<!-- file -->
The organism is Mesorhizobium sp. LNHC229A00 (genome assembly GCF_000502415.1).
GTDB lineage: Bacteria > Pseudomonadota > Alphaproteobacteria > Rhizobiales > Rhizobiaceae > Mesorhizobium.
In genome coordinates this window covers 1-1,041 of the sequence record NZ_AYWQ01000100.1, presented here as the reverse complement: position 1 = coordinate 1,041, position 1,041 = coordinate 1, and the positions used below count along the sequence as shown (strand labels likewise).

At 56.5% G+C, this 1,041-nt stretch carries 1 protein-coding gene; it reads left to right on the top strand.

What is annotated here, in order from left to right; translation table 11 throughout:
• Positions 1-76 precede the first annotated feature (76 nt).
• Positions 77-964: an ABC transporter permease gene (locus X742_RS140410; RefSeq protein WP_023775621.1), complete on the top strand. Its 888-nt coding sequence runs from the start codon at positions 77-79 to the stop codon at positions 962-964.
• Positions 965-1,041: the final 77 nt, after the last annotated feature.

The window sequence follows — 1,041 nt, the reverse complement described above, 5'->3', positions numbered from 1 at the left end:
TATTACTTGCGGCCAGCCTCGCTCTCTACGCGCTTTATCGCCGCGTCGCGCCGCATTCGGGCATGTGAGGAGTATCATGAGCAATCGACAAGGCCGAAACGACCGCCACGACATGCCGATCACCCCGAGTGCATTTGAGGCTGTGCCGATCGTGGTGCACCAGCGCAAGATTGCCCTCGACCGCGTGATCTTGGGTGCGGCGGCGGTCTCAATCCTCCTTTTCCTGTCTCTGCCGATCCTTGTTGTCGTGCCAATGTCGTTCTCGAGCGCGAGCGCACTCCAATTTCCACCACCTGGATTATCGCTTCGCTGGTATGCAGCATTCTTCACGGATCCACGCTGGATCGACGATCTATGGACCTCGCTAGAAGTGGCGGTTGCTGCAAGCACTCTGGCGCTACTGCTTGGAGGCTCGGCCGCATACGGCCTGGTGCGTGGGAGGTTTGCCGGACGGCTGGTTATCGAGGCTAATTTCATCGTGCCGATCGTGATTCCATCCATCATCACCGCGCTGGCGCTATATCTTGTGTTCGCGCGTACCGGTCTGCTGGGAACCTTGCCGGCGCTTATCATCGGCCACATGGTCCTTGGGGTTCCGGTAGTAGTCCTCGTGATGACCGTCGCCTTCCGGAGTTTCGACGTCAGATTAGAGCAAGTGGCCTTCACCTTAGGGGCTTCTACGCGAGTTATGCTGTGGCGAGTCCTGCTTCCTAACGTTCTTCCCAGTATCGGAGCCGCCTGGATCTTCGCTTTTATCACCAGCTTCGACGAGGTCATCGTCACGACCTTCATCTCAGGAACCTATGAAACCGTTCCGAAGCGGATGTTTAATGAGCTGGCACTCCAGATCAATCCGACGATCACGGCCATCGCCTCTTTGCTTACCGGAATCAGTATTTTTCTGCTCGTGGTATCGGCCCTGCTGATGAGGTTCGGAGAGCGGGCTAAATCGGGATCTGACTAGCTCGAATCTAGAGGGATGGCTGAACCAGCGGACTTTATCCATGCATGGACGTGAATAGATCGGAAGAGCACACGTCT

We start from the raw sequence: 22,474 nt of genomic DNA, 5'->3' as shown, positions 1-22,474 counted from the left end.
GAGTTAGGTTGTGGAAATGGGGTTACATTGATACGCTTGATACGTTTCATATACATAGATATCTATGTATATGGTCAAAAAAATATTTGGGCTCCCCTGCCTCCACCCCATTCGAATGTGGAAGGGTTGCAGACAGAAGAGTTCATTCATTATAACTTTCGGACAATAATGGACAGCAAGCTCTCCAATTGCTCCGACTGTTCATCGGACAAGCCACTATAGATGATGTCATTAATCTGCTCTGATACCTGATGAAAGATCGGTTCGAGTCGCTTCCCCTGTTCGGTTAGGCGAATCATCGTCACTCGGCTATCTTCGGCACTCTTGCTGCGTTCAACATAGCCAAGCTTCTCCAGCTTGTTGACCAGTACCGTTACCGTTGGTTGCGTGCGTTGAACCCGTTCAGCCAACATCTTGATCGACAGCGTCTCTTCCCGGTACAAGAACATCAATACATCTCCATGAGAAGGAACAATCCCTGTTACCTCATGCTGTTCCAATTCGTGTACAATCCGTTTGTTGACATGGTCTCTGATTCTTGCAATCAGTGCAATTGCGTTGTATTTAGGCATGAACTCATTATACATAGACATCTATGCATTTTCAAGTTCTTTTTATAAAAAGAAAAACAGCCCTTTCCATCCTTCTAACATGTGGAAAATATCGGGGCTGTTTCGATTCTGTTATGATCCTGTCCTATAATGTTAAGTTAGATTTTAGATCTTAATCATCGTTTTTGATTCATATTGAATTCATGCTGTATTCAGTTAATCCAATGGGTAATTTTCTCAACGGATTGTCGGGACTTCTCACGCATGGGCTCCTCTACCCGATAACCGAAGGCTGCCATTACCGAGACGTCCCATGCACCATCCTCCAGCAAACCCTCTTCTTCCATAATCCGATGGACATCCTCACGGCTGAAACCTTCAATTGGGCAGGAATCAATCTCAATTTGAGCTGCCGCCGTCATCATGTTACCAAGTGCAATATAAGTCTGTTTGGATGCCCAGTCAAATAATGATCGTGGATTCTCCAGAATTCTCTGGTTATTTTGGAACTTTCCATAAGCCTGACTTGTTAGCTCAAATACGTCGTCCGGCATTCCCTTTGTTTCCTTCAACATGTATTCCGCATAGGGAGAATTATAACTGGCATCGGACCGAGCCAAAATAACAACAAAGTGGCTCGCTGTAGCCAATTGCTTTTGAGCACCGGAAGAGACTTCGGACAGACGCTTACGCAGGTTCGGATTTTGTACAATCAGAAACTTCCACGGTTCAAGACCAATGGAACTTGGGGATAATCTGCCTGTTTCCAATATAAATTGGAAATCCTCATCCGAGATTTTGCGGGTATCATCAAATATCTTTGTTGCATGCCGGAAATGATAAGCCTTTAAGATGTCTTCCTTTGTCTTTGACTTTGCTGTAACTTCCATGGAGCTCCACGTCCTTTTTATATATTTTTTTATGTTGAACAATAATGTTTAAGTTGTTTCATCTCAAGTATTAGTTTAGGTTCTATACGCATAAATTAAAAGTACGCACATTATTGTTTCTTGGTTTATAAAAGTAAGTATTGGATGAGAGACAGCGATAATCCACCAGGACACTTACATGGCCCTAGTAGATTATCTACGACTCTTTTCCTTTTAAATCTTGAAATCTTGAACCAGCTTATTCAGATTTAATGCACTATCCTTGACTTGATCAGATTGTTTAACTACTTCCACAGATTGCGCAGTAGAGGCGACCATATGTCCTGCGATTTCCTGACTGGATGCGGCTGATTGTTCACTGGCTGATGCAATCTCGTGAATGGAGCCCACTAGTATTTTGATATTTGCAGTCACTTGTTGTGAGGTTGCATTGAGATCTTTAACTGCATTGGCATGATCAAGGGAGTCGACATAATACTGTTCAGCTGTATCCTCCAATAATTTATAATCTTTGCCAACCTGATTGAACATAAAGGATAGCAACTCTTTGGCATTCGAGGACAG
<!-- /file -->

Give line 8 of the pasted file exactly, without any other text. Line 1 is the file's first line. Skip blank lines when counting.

• Positions 965-1,041: the final 77 nt, after the last annotated feature.